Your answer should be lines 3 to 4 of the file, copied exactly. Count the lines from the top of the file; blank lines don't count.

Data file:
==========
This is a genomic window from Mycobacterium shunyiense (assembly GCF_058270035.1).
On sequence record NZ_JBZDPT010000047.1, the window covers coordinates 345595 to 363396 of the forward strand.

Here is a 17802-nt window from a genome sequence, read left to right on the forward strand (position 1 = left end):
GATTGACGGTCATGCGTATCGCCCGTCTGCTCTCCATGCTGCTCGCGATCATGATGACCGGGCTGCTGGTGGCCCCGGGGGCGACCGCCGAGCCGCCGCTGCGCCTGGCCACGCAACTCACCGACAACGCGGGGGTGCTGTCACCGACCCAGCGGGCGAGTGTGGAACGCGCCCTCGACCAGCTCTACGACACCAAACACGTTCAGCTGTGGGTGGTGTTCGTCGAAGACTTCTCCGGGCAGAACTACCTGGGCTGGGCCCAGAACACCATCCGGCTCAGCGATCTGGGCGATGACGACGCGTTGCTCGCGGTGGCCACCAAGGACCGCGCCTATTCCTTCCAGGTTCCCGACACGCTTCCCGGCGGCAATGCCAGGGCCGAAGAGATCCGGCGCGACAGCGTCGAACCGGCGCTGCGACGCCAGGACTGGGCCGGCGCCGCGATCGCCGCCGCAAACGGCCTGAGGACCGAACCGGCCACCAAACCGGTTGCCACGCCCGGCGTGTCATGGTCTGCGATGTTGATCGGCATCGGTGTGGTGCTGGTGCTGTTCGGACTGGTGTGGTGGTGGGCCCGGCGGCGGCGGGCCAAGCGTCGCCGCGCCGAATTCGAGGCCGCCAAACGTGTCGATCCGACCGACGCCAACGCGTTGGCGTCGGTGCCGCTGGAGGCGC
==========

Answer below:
Here is a 17802-nt window from a genome sequence, read left to right on the forward strand (position 1 = left end):
GATTGACGGTCATGCGTATCGCCCGTCTGCTCTCCATGCTGCTCGCGATCATGATGACCGGGCTGCTGGTGGCCCCGGGGGCGACCGCCGAGCCGCCGCTGCGCCTGGCCACGCAACTCACCGACAACGCGGGGGTGCTGTCACCGACCCAGCGGGCGAGTGTGGAACGCGCCCTCGACCAGCTCTACGACACCAAACACGTTCAGCTGTGGGTGGTGTTCGTCGAAGACTTCTCCGGGCAGAACTACCTGGGCTGGGCCCAGAACACCATCCGGCTCAGCGATCTGGGCGATGACGACGCGTTGCTCGCGGTGGCCACCAAGGACCGCGCCTATTCCTTCCAGGTTCCCGACACGCTTCCCGGCGGCAATGCCAGGGCCGAAGAGATCCGGCGCGACAGCGTCGAACCGGCGCTGCGACGCCAGGACTGGGCCGGCGCCGCGATCGCCGCCGCAAACGGCCTGAGGACCGAACCGGCCACCAAACCGGTTGCCACGCCCGGCGTGTCATGGTCTGCGATGTTGATCGGCATCGGTGTGGTGCTGGTGCTGTTCGGACTGGTGTGGTGGTGGGCCCGGCGGCGGCGGGCCAAGCGTCGCCGCGCCGAATTCGAGGCCGCCAAACGTGTCGATCCGACCGACGCCAACGCGTTGGCGTCGGTGCCGCTGGAGGCGC